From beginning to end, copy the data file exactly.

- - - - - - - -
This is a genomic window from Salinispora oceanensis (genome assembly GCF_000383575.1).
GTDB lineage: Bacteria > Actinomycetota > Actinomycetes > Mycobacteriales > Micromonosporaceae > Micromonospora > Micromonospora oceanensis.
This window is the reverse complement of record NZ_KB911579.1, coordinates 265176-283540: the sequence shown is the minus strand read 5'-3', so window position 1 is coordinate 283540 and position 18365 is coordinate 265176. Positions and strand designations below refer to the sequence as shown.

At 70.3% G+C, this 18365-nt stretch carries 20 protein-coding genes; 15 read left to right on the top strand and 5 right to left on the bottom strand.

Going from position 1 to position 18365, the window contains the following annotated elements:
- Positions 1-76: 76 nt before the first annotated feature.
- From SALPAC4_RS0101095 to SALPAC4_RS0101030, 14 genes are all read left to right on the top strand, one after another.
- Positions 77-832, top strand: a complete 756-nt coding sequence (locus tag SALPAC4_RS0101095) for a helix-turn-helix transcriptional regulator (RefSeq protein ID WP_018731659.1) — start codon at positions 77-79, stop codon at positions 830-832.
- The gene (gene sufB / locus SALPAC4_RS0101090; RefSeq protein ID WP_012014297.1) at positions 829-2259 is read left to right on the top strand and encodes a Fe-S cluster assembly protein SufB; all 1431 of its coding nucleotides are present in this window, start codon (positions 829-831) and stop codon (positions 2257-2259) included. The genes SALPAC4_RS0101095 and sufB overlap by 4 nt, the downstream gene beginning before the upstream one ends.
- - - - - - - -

This is a genomic window from Salinispora oceanensis (genome assembly GCF_000383575.1).
GTDB lineage: Bacteria > Actinomycetota > Actinomycetes > Mycobacteriales > Micromonosporaceae > Micromonospora > Micromonospora oceanensis.
This window is the reverse complement of record NZ_KB911579.1, coordinates 265176-283540: the sequence shown is the minus strand read 5'-3', so window position 1 is coordinate 283540 and position 18365 is coordinate 265176. Positions and strand designations below refer to the sequence as shown.

At 70.3% G+C, this 18365-nt stretch carries 20 protein-coding genes; 15 read left to right on the top strand and 5 right to left on the bottom strand.

Going from position 1 to position 18365, the window contains the following annotated elements:
- Positions 1-76: 76 nt before the first annotated feature.
- From SALPAC4_RS0101095 to SALPAC4_RS0101030, 14 genes are all read left to right on the top strand, one after another.
- Positions 77-832, top strand: a complete 756-nt coding sequence (locus tag SALPAC4_RS0101095) for a helix-turn-helix transcriptional regulator (RefSeq protein ID WP_018731659.1) — start codon at positions 77-79, stop codon at positions 830-832.
- The gene (gene sufB / locus SALPAC4_RS0101090; RefSeq protein ID WP_012014297.1) at positions 829-2259 is read left to right on the top strand and encodes a Fe-S cluster assembly protein SufB; all 1431 of its coding nucleotides are present in this window, start codon (positions 829-831) and stop codon (positions 2257-2259) included. The genes SALPAC4_RS0101095 and sufB overlap by 4 nt, the downstream gene beginning before the upstream one ends.